Notes from day after canning
The apricot jam that I put directly into the fridge set up nicely. The jam that I canned still hasn’t set. Either my kitchen is too hot for the pectin to set (cool 85 deg.F.) or the canning process broke down the pectin. I’ll put a jar in the fridge to see if it sets overnight. If that doesn’t work, I’ll use the pressure cooker to sterilize the jars and hot water bath method to can jam. I am also finding that extra acid (lemon juice or crushed vitamin C tablets) improves thickening (setting) of pectin. Perhaps my trees produce less pectin that average apricots.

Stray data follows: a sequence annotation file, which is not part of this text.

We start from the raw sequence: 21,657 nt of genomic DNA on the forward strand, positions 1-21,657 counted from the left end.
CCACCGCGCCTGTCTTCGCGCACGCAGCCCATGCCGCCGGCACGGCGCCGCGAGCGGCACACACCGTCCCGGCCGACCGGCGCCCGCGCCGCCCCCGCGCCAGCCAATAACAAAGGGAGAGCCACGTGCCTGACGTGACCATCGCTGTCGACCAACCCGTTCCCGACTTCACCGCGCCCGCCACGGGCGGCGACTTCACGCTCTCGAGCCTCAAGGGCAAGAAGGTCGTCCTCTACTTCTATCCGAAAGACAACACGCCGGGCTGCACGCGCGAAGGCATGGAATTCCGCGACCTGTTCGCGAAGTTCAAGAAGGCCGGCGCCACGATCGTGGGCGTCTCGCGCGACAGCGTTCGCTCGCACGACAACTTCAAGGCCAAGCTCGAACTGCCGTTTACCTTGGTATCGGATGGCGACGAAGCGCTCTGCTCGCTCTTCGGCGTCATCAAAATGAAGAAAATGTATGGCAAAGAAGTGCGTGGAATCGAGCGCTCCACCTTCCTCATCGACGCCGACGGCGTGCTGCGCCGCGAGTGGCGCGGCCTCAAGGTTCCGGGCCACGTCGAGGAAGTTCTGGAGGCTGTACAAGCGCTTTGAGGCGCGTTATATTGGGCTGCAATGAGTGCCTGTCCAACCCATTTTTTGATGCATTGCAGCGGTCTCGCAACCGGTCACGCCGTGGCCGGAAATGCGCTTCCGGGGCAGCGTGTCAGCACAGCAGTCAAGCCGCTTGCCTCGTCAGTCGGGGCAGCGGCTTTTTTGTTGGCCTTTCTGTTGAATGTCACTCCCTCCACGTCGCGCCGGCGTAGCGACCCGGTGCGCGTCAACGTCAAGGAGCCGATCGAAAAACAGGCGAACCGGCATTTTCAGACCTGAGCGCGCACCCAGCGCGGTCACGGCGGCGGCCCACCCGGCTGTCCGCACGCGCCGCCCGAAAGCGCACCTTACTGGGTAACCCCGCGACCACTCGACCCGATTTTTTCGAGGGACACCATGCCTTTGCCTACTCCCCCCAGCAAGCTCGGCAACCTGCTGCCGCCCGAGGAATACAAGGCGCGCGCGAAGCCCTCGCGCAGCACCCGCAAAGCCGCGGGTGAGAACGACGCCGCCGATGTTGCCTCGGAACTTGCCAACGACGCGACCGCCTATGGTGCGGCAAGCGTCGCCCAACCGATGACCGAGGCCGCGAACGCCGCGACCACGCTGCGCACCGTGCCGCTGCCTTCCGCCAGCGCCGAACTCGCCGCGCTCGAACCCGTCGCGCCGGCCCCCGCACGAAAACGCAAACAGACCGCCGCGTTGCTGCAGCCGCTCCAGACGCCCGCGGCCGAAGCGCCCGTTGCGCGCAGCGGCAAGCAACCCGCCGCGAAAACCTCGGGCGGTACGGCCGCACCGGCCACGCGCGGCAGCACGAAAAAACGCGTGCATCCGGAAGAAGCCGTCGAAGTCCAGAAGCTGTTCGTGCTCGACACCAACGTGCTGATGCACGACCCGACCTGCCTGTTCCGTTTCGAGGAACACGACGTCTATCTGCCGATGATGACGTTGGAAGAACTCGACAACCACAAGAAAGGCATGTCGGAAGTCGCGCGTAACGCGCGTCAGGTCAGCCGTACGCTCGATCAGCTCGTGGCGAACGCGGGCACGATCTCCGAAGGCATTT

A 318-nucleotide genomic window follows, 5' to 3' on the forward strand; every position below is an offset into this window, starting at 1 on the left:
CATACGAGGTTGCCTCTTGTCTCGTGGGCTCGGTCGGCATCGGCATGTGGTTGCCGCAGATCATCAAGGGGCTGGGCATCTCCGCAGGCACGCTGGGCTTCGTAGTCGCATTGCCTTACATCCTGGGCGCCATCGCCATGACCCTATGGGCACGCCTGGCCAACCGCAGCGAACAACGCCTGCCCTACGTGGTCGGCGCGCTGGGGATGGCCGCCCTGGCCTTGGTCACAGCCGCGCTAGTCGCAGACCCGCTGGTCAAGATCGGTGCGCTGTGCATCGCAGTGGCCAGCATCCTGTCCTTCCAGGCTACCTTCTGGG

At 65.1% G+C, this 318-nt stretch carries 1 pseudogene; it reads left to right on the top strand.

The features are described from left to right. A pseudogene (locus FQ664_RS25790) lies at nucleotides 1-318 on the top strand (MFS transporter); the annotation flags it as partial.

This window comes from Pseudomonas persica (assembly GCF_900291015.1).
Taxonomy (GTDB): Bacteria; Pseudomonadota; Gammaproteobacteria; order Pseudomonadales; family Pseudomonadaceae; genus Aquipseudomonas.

Branch Loaded with Apricots.
2 cups condensed apricot juice (about 10 cups fresh apricots reduced to 2 cups concentrated juice)
8 cups fresh apricots
71/2 tablespoons low or no-sugar needed pectin
2 tablespoons lemon juice
Optional – Sweetener to taste
For different quantities of apricots, see PECTIN CALCULATOR for apricots.
Prepare canning jars and equipment
Call it overkill, but I find it very helpful to read multiple sources of canning procedures prior to each canning season. As the season progresses, the canning experiences of many people are provided to the National Center for Food Preservation.
Jar and Tool Preparation
I hand wash otherwise clean canning jars and tools with the hottest water I can stand. While hand washing, I check the jars for crack in the glass or chipped rims. Jars with defects go into the recycling bin. Then I put the intact washed jars and tools…
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